Changes in the .NET Ecosystem

Tags: .NET Core ASP.NET

A modularized .NET Ecosystem is comming. Using .NET without Windows, without Visual Studio and even without .NET Framework becomes simpler than ever before!

The past months have been really exiting for me and lot of .NET developers too. Microsoft has been working and is still working on a complete modularization of the entire .NET ecosystem. With this new modularization, we Developers have a lot of new options how we can use .NET. This makes us and our apps more flexible. The efforts the community took to bring .NET to different platforms (especially the mono project) are going to be much easier in the future. The main results of the ongoing modularization efforts of Microsoft are .NET Core and ASP.NET 5. Both projects are open source. With those two new items in the .NET ecosystem, Microsoft finally managed it to make .NET really independent from following three areas:

.NET Framework / Mono

In the world of a modularized .NET ecosystem you don't have to use the entire .NET Framework. Now Microsoft provides the .NET Core runtime to us. This runtime can be used on different platforms (currently Windows, Linux and Mac OS) and can be packaged and deployed with your app. The runtime provides the minimum necessary to run a .NET application. This runtime lays the foundation of a .NET runtime which is really platform independent and therefore the same on each platform. Each app build against .NET Core will run the same on each supported platform. Dependencies to third party libraries and to the libraries originally from the .NET Framework will be resolved by NuGet packages. You can deploy your app without any dependency to .NET Framework or Mono.

Especially for web apps, Microsoft build the KRuntime framework which is part of the ASP.NET 5 project. KRuntime is an abstraction of the underlying .NET Runtime. Apps build on KRuntime run on .NET Framework, Mono and the new .NET Core Runtime. For Apps build on KRuntime this means the underlying .NET runtime is exchangeable and the apps are really independent from a specific .NET runtime. This makes it possible to use Mono on Linux and .NET Framework on Windows for example. With KRuntime the days we had to choose between Mono and .NET Framework for an application backend on a server are finally over plus we get the option to easily move from platform to platform.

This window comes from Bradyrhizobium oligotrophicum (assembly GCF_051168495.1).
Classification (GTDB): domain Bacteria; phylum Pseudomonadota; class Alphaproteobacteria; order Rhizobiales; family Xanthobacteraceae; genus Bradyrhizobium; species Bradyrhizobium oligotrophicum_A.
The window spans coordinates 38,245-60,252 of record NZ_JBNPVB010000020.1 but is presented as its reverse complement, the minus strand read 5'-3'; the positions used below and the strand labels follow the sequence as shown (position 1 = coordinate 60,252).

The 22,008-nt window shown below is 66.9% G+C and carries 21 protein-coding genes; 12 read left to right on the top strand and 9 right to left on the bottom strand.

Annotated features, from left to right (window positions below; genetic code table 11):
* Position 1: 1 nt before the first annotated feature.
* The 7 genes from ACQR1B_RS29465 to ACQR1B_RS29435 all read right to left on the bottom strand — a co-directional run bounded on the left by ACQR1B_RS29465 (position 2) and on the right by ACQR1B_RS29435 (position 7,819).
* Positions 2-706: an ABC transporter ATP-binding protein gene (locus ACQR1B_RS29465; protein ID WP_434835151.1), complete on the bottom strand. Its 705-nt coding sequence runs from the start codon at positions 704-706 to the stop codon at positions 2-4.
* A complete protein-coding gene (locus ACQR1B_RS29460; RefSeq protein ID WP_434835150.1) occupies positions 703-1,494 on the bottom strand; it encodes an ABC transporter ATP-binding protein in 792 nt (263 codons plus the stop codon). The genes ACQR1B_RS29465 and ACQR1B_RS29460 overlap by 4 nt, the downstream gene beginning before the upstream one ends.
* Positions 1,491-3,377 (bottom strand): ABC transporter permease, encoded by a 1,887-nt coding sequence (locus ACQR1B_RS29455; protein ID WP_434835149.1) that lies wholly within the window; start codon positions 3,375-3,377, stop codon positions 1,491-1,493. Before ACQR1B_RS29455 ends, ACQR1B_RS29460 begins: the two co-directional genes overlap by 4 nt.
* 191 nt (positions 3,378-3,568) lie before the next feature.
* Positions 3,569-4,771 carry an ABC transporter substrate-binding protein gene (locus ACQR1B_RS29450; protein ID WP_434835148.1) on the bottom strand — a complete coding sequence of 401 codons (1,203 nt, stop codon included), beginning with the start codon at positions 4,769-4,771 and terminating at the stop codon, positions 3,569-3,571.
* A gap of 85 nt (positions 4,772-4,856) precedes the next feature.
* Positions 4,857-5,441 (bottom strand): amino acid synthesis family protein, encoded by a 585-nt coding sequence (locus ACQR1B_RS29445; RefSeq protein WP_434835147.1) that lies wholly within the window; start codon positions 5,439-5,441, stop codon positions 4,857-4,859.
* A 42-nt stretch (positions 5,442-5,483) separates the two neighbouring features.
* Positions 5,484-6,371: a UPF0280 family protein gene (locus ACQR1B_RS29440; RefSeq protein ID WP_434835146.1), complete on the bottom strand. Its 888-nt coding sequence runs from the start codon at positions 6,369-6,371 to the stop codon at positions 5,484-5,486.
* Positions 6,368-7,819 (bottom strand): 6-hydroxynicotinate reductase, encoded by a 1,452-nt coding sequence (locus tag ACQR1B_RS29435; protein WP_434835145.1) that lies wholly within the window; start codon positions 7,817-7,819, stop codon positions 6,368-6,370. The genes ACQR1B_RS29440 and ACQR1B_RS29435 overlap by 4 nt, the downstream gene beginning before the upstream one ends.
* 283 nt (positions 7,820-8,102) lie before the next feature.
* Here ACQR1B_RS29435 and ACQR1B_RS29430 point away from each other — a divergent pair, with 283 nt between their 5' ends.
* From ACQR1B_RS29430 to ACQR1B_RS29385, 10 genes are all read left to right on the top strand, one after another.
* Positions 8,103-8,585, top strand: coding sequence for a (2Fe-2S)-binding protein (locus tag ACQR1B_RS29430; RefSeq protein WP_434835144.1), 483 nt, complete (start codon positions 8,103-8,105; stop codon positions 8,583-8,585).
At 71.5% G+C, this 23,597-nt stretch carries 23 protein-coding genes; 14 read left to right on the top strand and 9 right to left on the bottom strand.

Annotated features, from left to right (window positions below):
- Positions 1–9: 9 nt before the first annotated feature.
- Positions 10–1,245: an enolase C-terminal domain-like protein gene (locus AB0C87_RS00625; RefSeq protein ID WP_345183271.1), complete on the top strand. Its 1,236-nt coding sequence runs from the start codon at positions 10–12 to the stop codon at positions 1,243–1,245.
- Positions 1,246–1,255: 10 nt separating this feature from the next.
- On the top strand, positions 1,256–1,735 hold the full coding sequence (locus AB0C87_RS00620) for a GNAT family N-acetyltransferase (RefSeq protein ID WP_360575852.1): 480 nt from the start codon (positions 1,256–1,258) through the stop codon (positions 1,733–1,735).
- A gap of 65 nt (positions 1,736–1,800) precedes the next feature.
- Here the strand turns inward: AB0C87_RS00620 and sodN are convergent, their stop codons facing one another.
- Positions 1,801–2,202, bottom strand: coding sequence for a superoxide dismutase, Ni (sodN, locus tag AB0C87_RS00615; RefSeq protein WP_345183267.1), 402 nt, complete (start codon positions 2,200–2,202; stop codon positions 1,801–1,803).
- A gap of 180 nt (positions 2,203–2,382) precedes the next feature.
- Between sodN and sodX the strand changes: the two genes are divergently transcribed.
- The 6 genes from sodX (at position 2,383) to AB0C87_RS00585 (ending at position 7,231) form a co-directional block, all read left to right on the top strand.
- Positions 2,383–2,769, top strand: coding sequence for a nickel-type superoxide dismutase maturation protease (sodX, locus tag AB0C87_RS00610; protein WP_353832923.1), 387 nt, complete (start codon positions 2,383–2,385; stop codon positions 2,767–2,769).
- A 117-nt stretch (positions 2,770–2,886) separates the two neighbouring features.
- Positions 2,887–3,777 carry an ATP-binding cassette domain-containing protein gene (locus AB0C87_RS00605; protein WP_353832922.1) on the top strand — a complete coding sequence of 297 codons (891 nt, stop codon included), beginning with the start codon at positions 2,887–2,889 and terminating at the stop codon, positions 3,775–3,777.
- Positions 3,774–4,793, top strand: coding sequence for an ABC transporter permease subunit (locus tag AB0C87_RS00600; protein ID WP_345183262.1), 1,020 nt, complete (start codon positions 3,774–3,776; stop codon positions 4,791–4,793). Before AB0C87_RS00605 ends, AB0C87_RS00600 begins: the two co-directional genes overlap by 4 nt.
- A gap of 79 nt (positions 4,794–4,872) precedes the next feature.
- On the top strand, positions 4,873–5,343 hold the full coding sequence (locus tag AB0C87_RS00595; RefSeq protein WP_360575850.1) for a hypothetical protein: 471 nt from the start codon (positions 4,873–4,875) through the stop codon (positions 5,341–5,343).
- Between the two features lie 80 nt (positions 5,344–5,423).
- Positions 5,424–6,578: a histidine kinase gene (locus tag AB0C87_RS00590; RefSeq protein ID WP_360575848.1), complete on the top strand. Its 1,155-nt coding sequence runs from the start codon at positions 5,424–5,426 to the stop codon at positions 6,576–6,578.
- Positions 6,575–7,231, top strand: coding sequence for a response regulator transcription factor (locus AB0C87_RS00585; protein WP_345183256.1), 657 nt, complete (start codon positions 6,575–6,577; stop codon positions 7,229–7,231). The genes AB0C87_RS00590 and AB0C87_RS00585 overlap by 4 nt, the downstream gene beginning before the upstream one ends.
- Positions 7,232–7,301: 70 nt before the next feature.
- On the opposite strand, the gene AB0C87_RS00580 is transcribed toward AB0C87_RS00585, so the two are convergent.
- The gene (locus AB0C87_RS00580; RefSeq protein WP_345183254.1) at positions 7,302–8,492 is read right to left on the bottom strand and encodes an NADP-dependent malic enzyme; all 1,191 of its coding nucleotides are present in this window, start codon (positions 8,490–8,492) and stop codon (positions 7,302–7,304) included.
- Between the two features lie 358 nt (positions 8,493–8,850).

Operating System

Of course we have the Mono Project for a long time now. But there has been never a 100% compatibility between Mono and .NET Framework. With KRuntime (a framework focused on server/web apps) now we have a real abstraction of the underlying operations system infrastructure and  .NET runtime. This means, web apps build on top of KRuntime are really independent from .NET Framework and IIS. KRuntime apps can be easily moved between different platforms. By the way you can also build command line applications based on KRuntime. For all non web apps we can use .NET Core to build platform and operating system independent .NET apps. 

Development Environment

In the case of the development environment it is similar to the operation system. Of course there is tooling support for .NET on different platforms and also on windows away from Visual Studio. But now in the course of the modularization of .NET the tooling on each platform has the chance to become more unified. In the case of web apps based on ASP.NET 5, all functionality Visual Studio provides to the user is based on cross platform available command line tools which can be used by each development environment or text editor. Furthermore MSBuild has been made open source by Microsoft and will also be ported to other platforms like Linux and Mac OS. All this contributes to the fact that development environments are just a visualization of cross platform available tooling and you can expect the same behavior of the tooling no matter which platform you are on.

All in all, this means it is now more easier for us developers to move our codebase between different development environments, run our code on different operating systems and even on different .NET runtimes.

What are your thoughts to this?

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